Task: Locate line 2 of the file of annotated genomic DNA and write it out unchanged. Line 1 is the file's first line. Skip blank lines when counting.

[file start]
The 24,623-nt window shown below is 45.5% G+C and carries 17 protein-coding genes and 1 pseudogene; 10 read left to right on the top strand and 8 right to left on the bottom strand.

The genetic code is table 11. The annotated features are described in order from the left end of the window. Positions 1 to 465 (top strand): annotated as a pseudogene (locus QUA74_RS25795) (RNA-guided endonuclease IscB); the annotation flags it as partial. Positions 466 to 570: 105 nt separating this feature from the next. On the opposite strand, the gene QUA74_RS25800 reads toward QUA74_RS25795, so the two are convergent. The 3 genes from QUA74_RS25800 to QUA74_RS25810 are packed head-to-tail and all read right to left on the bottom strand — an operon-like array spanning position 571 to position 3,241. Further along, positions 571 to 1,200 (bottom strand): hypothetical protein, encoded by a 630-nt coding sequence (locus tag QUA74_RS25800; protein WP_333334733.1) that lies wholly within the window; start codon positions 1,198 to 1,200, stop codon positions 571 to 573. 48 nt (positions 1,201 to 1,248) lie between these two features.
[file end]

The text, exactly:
The genetic code is table 11. The annotated features are described in order from the left end of the window. Positions 1 to 465 (top strand): annotated as a pseudogene (locus QUA74_RS25795) (RNA-guided endonuclease IscB); the annotation flags it as partial. Positions 466 to 570: 105 nt separating this feature from the next. On the opposite strand, the gene QUA74_RS25800 reads toward QUA74_RS25795, so the two are convergent. The 3 genes from QUA74_RS25800 to QUA74_RS25810 are packed head-to-tail and all read right to left on the bottom strand — an operon-like array spanning position 571 to position 3,241. Further along, positions 571 to 1,200 (bottom strand): hypothetical protein, encoded by a 630-nt coding sequence (locus tag QUA74_RS25800; protein WP_333334733.1) that lies wholly within the window; start codon positions 1,198 to 1,200, stop codon positions 571 to 573. 48 nt (positions 1,201 to 1,248) lie between these two features.